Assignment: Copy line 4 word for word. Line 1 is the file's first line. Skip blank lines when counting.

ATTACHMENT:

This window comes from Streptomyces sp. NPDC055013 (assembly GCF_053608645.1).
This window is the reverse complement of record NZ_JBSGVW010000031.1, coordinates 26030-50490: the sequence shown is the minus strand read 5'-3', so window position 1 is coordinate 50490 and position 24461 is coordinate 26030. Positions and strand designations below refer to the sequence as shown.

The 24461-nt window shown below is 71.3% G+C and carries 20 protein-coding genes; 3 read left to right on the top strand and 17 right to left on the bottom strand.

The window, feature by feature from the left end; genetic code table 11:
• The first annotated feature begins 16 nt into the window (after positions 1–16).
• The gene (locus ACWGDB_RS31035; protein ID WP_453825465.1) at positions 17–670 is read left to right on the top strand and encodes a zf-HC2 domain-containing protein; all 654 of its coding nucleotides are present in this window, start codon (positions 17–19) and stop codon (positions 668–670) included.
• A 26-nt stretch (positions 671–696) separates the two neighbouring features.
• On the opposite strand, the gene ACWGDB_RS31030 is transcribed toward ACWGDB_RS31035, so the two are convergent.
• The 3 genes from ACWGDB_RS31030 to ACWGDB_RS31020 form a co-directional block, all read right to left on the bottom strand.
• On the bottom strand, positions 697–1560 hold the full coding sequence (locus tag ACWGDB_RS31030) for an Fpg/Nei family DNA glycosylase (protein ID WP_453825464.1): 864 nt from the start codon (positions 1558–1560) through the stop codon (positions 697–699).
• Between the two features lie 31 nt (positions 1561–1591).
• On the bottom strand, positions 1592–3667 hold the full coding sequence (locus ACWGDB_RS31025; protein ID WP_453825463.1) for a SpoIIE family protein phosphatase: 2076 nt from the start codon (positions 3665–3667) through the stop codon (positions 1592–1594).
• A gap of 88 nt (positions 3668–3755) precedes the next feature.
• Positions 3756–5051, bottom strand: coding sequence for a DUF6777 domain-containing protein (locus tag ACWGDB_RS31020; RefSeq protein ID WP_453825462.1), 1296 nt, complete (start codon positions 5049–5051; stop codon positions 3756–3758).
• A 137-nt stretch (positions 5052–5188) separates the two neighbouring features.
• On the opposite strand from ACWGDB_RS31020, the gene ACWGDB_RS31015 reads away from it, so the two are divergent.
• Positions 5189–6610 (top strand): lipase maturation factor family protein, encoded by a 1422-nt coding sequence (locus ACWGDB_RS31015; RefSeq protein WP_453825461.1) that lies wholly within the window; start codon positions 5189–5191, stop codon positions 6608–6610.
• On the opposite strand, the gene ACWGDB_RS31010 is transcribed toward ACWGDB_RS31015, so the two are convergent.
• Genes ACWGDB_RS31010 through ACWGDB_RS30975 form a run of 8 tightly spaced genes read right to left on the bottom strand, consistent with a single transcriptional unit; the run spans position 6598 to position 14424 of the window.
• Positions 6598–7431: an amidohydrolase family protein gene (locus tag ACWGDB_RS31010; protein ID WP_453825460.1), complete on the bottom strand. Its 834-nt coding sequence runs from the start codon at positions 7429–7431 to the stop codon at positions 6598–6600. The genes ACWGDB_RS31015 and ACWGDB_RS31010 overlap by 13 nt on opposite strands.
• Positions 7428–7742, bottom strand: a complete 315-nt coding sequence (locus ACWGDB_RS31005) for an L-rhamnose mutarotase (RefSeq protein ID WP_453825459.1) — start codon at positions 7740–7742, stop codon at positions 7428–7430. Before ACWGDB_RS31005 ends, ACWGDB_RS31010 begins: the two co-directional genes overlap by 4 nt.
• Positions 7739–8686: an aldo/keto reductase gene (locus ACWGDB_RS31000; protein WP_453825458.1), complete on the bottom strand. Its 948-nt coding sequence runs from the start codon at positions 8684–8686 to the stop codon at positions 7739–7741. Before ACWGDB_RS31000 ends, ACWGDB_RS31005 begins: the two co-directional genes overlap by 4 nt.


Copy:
The window, feature by feature from the left end; genetic code table 11: